Since the UK voted to leave the EU, the Central Bank has instructed firms on the need to have appropriate contingency plans in place to ensure continuity of business and to address key risks that may arise from Brexit.
In relation to credit institutions, as at end July, the majority of the 57 credit institutions selling financial products and services from the UK and Gibraltar to Ireland, are implementing plans to mitigate the risks to Irish customers. However, some risks to customers still remain including disruption / discontinuation of services or, where firms engage in unauthorised activity, lack of access to the Irish Consumer Protection Framework or the Financial Services and Pensions Ombudsman. While the Central Bank is not the home regulator for these credit institutions, through continued engagement with both credit institutions, the home regulator and subsequent analysis, the Central Bank believes that the exposure is quite small. Nonetheless, the Central Bank will continue to press credit institutions to continue to minimise this risk. The Central Bank will also consider the use of their regulatory powers on a case-by-case basis if a firm continues to conduct business in Ireland without the required authorisation.
In relation to how many credit institutions have applied for authorisation from the Central Bank. The Central Bank does not publish data on the number of applications for authorisation received. The Central Bank does however publish a list of firms that are granted authorisation by them on their public Registers on their website (http://registers.centralbank.ie/DownloadsPage.aspx ).
In relation to the information sought on credit institutions in terms of the value of the business done or the market share of firms that have not, to date, sought authorisation from the Central Bank and the exposure here in relation to same in the event of a disorderly Brexit; I have been informed by the Central Bank that as these firms are prudentially regulated by their home authority and the Central Bank is not the home regulator, they cannot provide such information.
The Central Bank have informed me that there are a number of other ‘appropriate contingency plans’ for credit institutions which would mitigate the risks to Irish customers in the event of a disorderly Brexit, including receiving authorisation from another EEA Member State; continuing to service Irish customers where the law allows for this; transferring the book of business to a regulated entity or closing accounts.
It is the responsibility of each firm to satisfy itself, including through obtaining advice from its legal advisors, of its licensing and regulatory obligations under Irish financial services legislation, and (where relevant) seek alternative authorisations. Notwithstanding that primary responsibility, the Central Bank continues to actively engage with financial services firms regarding their Brexit contingency plans and communications to customers. They are also working closely with UK regulatory authorities.
In relation to the part of this question that relates to insurance firms, there are some clarification that need to be made. This PQ is a follow on from PQ No. 194 of 11 July 2019 which referenced that the "latest insurance figures report 59 UK firms are actively writing Irish risk on a freedom of movement of services basis". However, this PQ appears to be using this figure of 59 insurance firms as being the number of firms that have applied for or already received authorisation from the Central Bank, this is not the case. Furthermore the PQ of 11 July 2019 requested information on UK firms which was provided (59 UK insurance undertakings) but this PQ refers 59 insurance firms from the UK or Gibraltar.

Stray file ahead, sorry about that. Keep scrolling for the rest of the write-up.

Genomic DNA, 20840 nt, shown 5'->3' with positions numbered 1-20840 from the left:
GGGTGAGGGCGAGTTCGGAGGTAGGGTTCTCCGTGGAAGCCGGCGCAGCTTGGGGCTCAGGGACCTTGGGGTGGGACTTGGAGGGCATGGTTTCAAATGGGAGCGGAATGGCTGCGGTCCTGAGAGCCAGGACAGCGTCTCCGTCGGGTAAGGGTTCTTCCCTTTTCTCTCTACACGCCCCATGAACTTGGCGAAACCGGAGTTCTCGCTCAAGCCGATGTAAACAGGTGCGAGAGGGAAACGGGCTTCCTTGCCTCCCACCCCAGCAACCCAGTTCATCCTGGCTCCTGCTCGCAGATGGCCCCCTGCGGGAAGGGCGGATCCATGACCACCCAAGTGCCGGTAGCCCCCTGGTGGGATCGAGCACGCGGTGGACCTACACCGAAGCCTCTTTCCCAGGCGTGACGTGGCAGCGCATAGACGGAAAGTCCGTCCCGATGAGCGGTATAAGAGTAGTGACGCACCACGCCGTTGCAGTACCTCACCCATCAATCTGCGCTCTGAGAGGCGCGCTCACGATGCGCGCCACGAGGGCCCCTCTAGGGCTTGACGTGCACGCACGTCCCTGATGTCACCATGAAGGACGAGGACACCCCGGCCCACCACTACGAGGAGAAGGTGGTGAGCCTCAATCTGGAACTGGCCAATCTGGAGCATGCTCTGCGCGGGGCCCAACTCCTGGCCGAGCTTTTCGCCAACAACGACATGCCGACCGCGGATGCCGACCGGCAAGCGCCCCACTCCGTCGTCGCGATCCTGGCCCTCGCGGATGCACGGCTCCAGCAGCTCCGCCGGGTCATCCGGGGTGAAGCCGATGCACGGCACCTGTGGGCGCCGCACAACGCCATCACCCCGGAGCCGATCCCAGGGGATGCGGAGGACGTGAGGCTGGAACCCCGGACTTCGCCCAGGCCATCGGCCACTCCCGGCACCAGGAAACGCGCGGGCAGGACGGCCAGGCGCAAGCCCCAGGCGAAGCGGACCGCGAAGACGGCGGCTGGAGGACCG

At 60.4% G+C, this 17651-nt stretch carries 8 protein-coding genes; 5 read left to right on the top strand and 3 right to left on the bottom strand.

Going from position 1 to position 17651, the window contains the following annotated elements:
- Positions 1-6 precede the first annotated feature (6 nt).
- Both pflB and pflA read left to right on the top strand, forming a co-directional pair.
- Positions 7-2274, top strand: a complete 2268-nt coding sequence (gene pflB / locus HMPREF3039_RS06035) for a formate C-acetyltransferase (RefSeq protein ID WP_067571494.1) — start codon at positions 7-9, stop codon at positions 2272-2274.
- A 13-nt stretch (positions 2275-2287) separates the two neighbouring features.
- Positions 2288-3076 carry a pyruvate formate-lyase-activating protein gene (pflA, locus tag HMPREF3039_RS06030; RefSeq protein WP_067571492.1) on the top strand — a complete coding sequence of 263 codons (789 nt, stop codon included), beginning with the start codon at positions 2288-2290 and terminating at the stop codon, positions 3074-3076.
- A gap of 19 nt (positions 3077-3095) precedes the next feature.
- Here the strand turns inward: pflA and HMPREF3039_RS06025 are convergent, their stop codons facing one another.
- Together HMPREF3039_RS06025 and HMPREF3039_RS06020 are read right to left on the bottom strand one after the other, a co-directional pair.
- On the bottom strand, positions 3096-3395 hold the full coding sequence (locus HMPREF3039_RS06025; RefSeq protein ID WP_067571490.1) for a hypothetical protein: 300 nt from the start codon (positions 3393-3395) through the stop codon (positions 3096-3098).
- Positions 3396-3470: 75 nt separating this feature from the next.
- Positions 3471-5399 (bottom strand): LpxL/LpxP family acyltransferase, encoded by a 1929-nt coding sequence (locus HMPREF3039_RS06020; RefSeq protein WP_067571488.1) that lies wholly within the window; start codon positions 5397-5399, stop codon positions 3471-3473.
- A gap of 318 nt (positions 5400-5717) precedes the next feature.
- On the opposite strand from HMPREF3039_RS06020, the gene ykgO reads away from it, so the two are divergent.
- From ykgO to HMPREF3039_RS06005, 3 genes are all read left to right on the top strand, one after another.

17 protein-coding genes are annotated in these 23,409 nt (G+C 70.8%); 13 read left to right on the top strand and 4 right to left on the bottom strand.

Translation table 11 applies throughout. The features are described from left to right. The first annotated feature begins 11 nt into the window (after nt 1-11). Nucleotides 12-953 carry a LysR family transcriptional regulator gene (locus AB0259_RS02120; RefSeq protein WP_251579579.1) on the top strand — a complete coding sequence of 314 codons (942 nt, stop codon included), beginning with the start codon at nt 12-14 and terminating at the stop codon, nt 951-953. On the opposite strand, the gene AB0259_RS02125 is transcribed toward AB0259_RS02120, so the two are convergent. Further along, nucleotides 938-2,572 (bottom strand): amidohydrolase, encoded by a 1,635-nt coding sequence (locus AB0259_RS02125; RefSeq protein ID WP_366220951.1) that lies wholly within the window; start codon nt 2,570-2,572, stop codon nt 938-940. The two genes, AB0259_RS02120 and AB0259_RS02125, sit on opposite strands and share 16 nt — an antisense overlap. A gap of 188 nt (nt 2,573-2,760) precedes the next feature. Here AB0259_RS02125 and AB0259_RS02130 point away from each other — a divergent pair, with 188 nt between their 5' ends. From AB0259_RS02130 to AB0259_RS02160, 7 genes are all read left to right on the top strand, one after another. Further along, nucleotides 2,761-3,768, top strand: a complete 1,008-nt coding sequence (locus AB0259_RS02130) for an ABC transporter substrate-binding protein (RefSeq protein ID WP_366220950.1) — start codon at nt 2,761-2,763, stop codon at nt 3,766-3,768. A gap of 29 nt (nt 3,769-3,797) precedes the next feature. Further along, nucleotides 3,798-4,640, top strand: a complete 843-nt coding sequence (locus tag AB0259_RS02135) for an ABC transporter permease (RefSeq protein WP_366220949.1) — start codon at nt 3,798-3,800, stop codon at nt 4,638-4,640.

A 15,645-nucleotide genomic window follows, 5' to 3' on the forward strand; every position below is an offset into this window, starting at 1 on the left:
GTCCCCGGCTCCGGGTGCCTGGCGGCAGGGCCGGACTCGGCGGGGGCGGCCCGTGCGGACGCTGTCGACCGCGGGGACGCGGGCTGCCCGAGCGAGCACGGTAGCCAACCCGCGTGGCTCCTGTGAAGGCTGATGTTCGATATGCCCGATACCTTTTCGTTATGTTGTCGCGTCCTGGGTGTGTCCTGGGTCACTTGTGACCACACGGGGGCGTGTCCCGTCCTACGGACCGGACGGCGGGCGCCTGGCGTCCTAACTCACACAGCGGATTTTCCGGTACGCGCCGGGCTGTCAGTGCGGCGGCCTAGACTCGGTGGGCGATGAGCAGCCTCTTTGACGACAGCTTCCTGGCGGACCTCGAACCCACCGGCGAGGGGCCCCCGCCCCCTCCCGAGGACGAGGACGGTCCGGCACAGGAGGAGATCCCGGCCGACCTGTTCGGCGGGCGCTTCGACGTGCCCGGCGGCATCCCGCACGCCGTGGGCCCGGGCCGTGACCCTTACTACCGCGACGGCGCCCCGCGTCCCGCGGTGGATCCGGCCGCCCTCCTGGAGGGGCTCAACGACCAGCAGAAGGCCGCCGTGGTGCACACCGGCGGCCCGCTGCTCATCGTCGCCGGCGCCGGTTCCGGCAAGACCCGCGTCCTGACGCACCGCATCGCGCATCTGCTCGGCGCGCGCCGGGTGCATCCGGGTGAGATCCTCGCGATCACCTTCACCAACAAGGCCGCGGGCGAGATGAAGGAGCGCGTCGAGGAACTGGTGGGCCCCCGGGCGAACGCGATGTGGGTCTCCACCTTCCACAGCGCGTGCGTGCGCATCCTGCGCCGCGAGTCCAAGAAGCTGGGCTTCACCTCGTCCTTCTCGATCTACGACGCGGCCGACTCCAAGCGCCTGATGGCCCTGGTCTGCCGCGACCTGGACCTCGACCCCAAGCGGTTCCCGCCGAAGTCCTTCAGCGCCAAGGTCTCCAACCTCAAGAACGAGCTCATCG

In that respect, I am advised by the Central Bank that 84 UK and Gibraltar authorised firms wrote Irish non-life and life risk on a Freedom of Service (FoS)/Freedom of Establishment (FoE) basis in 2017.
The total gross written premium (GWP) in 2017 on an FoS and FoE basis was:
- Non-Life: €1.9bn
- Life: €3.6bn
The Central Bank has received the Brexit plans for 82 of the 84 firms (98%) who operated here in 2017.
In relation to the ability of these firms to continue to write Irish risk, should they wish to do so, the plans indicate that 66 firms will or have established an Irish or other EU entity, use fronting arrangements or will apply to the Central Bank to establish a third country branch.
In relation to the other 16 firms, they advised the Central Bank that they had ceased writing Irish risk, were no longer authorised or would cease writing Irish risk. These firms will rely on the temporary run-off regime for existing contracts.
These firms accounted for the following percentage of 2017 gross written premium (GWP):
- UK Non-life 2017 GWP Less than 1%
- UK Life 2017 GWP 27%
- Gibraltar Non-life 2017 22%.
These firms did not write any specific specialty or niche line of business.
Finally, the Deputy will be aware that my Department and the Central Bank have worked closely to protect customers of insurance products in event of a “no deal” Brexit. As I mentioned briefly above, in that regard, provisions in the Withdrawal of the United Kingdom from the European Union (Consequential Provisions) Act 2019 allow for a temporary run-off regime, which will allow certain UK and Gibraltar insurers and brokers to continue to service existing insurance contracts with Irish policyholders in the event of a “no deal’’ Brexit.